THE inevitable is happening. Having raised everyone’s hopes of some sort of massive dollar inflow under the so-called Special Investment Facilitation Council (SIFC), the government is now stealthily trying to walk some of those expectations back.
Members of the business community were told “$25 billion are there for the taking” at a meeting. But now we are finding out that what looked like $25bn from a distance was not really anything quite so grand.
On Tuesday, the government gave a briefing to the press about the SIFC proposal, during which Jehanzeb Khan of the Planning Commission, was quoted as saying the following: “The $70 billion is not an abstract figure, as it has been backed by assurances from other countries”. This is classic civil service spin. An “assurance” is an “abstract figure” when it comes to money matters Mr Khan. Money does not exist till it does. Until then it is an abstraction only.
It is easy to make promises. It is very hard to deliver on them. But if you’re a government servant, it is easy to make excuses for why the promises you made were not delivered upon. It has nothing to do with the outlandish and unrealistic nature of the promises you made. It has everything to do with that nasty, horrible world that simply refuses to cooperate with our best laid plans!
The only deal that is likely to go through so far is the sale of Pakistan’s share of the Reko Diq project. Recall the federal government owns 25 per cent of the equity in the project, while the Balochistan government owns another 25pc with the rest belonging to Barrick Gold.
The federal government paid $900 million for its share. What was not clear from Khan’s reported remarks was whether the coming deal with the Public Investment Fund (PIF), the sovereign wealth fund of the Kingdom of Saudi Arabia, would include only federal government shares or those belonging to the provincial government as well.
The good news is the underlying macroeconomic fundamentals are moving in the right direction.
What was clear from the briefing is that the deal remains on track, and from the Pakistani side the valuation exercise has been completed. They also emphasised that they will not sell the shares at “a throwaway price” but there was no indication of what they were expecting to receive.
They stood by their commitment to see the deal through by December 25, which would mean inflows from it could go towards the reserve target to be met by the concluding review of the ongoing IMF facility that ends in April 2024.
Mr Khan seemed to air the hope that Barrick Gold will also participate in the deal, although they have made it clear they are not selling their shares. Word of some sort of three-way deal between the government of Pakistan, Saudi Arabia and Barrick Gold, circulated in August when all three parties were present in a mining conference hosted in Islamabad. But they made clear in the same conference that they will not be diluting their equity, but they hold first right of refusal over whatever sale of shares is agreed to with PIF.
Contrary to this, Mr Khan is quoted as telling reporters during the briefing that they still harbour hopes that Barrick will dilute its shares. “We have valued our shares and have a thinking that Barrick Gold should also dilute its shares” he is quoted as telling reporters during the briefing. Since Barrick has already ruled out a dilution of their holding, it is not clear what is guiding the government’s thinking in this.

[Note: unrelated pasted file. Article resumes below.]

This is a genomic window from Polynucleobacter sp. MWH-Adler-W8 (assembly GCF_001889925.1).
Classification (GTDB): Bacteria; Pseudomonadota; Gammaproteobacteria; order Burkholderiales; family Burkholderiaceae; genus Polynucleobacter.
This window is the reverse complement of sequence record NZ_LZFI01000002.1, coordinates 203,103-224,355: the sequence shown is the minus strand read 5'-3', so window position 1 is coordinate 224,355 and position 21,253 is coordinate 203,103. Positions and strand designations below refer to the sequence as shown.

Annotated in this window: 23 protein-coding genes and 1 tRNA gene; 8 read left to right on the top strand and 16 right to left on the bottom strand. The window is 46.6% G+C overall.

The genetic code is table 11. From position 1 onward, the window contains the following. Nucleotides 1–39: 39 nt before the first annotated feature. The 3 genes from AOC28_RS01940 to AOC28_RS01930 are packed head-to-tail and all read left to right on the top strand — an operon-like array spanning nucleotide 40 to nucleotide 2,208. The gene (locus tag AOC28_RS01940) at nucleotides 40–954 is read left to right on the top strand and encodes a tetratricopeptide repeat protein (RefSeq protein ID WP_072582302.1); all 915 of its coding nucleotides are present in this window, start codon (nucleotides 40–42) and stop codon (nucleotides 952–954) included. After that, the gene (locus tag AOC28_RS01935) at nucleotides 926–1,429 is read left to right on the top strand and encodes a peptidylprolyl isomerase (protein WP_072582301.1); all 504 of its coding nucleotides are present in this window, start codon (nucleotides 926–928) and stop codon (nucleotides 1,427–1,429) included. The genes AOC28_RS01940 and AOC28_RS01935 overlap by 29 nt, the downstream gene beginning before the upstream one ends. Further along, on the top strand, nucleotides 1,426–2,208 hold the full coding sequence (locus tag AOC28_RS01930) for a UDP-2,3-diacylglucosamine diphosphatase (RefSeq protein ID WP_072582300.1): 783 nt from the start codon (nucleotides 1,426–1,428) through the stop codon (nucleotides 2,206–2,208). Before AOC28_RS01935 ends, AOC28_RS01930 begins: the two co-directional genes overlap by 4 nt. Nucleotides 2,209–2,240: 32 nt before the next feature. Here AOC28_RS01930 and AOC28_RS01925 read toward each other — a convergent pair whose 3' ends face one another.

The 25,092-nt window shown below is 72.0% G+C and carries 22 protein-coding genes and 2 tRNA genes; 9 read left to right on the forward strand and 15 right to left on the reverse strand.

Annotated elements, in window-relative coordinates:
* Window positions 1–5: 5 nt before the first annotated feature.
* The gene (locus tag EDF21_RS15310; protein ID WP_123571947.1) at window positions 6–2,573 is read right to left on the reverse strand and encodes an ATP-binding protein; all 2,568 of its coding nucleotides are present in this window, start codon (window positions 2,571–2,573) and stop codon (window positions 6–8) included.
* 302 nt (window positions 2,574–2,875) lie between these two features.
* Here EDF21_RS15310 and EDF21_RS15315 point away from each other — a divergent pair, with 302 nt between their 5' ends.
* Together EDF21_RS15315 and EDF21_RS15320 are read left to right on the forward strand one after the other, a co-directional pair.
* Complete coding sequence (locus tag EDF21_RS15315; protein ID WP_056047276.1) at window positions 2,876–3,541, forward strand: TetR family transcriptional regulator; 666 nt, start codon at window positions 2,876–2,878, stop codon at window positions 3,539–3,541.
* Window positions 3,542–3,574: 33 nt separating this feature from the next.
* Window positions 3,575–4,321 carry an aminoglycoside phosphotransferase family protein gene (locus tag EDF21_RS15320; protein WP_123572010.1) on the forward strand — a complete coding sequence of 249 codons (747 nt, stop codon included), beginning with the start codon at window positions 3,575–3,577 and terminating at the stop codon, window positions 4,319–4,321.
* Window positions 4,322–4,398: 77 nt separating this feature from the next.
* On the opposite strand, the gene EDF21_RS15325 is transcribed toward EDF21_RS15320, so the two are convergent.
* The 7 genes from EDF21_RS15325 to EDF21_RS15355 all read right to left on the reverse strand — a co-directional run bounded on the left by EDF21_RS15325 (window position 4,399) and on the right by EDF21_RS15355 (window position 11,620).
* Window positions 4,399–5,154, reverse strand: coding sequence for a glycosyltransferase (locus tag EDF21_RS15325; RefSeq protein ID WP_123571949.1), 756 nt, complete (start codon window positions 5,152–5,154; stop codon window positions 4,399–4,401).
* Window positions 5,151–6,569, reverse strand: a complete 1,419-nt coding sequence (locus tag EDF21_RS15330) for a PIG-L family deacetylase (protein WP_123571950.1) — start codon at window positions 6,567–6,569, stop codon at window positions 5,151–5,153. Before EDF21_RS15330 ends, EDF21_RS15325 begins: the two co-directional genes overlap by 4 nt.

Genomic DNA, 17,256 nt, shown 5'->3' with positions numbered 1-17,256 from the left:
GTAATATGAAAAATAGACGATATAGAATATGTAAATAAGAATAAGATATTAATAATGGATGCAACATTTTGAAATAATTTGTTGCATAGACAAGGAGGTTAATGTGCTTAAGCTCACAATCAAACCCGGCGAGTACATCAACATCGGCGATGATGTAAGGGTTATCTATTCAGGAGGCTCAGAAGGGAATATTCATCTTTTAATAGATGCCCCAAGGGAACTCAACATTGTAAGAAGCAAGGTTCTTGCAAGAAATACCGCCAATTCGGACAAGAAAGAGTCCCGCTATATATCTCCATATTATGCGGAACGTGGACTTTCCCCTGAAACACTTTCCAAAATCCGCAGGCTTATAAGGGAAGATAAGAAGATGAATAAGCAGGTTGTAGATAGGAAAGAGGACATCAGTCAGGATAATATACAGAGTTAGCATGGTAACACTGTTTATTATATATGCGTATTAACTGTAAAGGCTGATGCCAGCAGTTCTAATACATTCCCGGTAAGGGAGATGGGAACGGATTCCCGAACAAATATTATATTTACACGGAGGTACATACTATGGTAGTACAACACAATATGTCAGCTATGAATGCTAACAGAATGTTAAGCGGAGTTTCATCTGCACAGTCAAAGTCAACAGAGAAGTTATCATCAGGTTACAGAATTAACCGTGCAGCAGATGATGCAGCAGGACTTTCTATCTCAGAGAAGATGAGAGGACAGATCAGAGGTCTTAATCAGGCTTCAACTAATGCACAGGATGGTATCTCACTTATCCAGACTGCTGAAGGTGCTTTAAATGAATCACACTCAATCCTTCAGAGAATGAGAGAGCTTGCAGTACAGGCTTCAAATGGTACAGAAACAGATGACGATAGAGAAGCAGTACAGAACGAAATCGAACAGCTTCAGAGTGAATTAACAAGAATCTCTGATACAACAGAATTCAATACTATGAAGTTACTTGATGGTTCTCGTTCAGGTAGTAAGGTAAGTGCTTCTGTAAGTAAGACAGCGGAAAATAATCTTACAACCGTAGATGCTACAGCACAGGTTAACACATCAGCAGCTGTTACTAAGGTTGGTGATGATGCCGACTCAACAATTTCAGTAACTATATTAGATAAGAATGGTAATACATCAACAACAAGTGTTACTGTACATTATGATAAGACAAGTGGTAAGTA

So far this is the only feather in the SIFC cap. For all the other deals, we have “assurances” and words. “This is an extraordinary situation, as economic challenges are of very serious nature” the secretary is quoted as saying. It is good they have realised this.
The situation is no doubt challenging and “of very serious nature”, but the good news is the underlying macroeconomic fundamentals are moving in the right direction and the ongoing IMF review is likely to be completed without any serious trouble. Fingers crossed on that anyway. The fiscal and reserve indicators, which are critical in these reviews, are both well within the levels they are supposed to be.
The Stand-by Arrangement (SBA) with the Fund is likely to be completed, unless something drastic happens to prompt a change of course. The targets had been relaxed from the previous facility that ended in tears in June. Some semblance of stability will return, although the exchange rate is unlikely to stick to levels it had been ordered to come down to by then, and some more impetus may be necessary on the fiscal side to continue with the momentum. But no serious obstacles stand in the way now. Which brings us to the elections.
The likelihood that these will be held in February has gone up with the announcement of a date. Preparations for the elections are also in full swing by now, as evidenced from the midnight raids on the homes of second- and third-tier workers of the PTI, and Nawaz Sharif’s meetings with political figures to secure his own electoral order of battle.
It seems that ensuring there is no bat on the ballot box is a priority at the moment, and we will only be sure of the elections once this priority has been secured. The cases against Imran Khan have found new momentum, the midnight raids have gathered pace, and the overall repression against the PTI is ramping up significantly.
This of course raises serious questions over the degree to which democratic and constitutional prerogatives are being maintained. But if the elections are held in February, the IMF programme completed in April, and a successor programme signed by August of 2024, it will be possible to shelve the SIFC altogether and return to a more holistic policy environment.
The writer is a business and economy journalist.
Published in Dawn, November 16th, 2023